On October 7, for this year’s inaugural Artists at the Institute lecture, Charles Simonds delivered an energetic and astute summation of his career to date. He began with his earliest Dwellings—miniature architectural structures, made of clay, sand, and small bits of wood—which in the early 1970s seemed to emerge organically from the gutters, broken walls, and empty lots of downtown New York, springing up wherever the city’s crumbling infrastructure afforded a place for their putative inhabitants, whom Simonds dubbed the “Little People.” Simonds’s rich practice, which incorporates elements of sculpture, architecture, urban planning, craft, performance, conceptualism, narrative fiction, and social engagement, has taken many forms in many places since those early breakthroughs. Yet even today, viewers seem perpetually drawn back to the original Dwellings, which remain landmarks of his artistic practice and of the downtown scene though they exist only in photographs and in memory.
There are many reasons for this consistent focus on Simonds’s early work, not least the powerful charm exerted on us by things that are gone. The Dwellings’ loss helps establish them as a kind of founding myth—both for Simonds’s mature work and for the narratives he wove within it. But at play here is also the art world’s typical exhaustion with itself, the self-disgust that has, since Duchamp, drawn art irresistibly toward things it hasn’t yet absorbed. For that reason viewers may think that the Dwellings’ natural habitat is the city, and the white walls of the museum can showcase only taxidermied specimens, removed from both context and life.
But the works by Simonds that we find indoors are not the same as those of the 1970s streets, and require a different mode of viewing. Even tucked away in the staircase, the Whitney’s site-specific 1981 Dwelling—the only work by Simonds most people have seen in the flesh—was made for an art space and demands to be understood in that context: as sculpture, as institutional intervention, and as in dialogue with the building and the other works of art that one finds there. This piece is one of three Dwellings the artist made as part of that commission: the other two adorn the architecture across the street. (The artist assured the audience that the Met has committed to preserving the installation when it takes over their Breuer building next year.)
In particular, Simonds’s work of the past fifteen years—graceful, dreamlike structures that float free of any geography, seeming to defy not only gravity but the terrestrial origin of their materials—suggest an entirely different set of concerns from their downtown cousins. Unlike the outdoor Dwellings, which appear to grow naturally from their sites, these recent structures lack a “substrate,” as Simonds put it, and thus a geographical or geopolitical context. A roomful of art historians might well have thought of Pannini or Piranesi, and the distinction between vedute (views of real places) and capricci (architectural fantasies). These freestanding, occasionally free-floating works are fantasies, and thus benefit from the disconnected dream landscape of the gallery.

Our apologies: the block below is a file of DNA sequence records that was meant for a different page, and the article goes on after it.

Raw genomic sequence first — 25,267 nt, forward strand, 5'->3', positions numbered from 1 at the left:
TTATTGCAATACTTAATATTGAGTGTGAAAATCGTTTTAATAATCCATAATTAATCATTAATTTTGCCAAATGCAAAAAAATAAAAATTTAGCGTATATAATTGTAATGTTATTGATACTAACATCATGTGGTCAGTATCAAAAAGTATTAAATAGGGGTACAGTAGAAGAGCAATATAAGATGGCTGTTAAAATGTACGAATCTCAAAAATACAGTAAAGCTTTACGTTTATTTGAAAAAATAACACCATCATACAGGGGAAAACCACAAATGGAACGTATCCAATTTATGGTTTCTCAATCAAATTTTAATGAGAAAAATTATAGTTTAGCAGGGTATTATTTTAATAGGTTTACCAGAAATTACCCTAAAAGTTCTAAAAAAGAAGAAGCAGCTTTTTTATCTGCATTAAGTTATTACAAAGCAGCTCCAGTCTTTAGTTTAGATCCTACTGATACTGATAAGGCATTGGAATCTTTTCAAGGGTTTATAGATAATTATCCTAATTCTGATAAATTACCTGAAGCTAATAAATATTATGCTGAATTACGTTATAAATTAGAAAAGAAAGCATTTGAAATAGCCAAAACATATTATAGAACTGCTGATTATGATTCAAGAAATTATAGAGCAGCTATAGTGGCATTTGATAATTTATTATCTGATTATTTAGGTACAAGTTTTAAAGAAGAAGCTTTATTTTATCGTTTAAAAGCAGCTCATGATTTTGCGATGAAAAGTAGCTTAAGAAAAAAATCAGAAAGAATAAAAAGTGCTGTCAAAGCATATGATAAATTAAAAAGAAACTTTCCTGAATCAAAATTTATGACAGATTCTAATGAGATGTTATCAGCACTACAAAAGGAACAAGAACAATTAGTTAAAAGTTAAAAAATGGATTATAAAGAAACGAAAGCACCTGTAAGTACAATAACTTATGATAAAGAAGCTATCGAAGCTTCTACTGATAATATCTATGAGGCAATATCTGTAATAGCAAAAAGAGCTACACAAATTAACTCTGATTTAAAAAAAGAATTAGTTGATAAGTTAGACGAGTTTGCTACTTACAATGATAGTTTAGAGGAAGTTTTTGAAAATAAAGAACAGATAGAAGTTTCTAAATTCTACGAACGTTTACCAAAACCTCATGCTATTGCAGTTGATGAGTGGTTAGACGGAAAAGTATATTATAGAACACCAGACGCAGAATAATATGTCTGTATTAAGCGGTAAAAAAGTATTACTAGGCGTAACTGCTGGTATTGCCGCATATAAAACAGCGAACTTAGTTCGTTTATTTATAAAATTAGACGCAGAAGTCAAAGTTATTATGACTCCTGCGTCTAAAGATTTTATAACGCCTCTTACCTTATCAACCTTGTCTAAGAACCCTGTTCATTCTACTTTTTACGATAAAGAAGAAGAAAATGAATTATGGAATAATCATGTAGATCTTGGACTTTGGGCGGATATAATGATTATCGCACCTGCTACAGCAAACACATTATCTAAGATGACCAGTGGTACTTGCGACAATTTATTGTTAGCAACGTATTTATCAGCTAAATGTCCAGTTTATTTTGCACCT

At the end of Simonds’s formal presentation, one audience member asked him whether such freestanding sculptures—made to exist between four white walls—represent an abandonment of the values that drove the artist away from the art world in the first place. Simonds has fielded this question before—more often than his patient answer might suggest—and he responded with the sort of reasoned analysis that art history would have come up with already if it wasn’t so preoccupied with its own self-esteem issues.
Simonds reminded us, first of all, that he has always made sculpture; that even as he sought new audiences and interactions with his site-specific, outdoor Dwellings, he maintained a studio practice in order to remain in dialogue with the philosophical and artistic lines of inquiry that interested him. And like many of his friends and peers, his work tries to blur the lines between art and life, facture and growth. One reason Simonds went out into the street, then, was to see if he could work within that in-between place; something that, without the comfortable didactic frame of the gallery, could operate on viewers’ consciousness in a way that objects already labeled “art” could not.
If we ask how Simonds can legitimately make work for the art world’s white walls, that may be because we have lost the ability to see it—really see it—in any other context. We, denizens of the art world, are barred from that experience of uncertainty and wonder that is only fully available to someone who happens onto the work without a ready-made discourse for it. Before we dismiss Simonds’s freestanding sculptures, we should recognize that he has made them for us.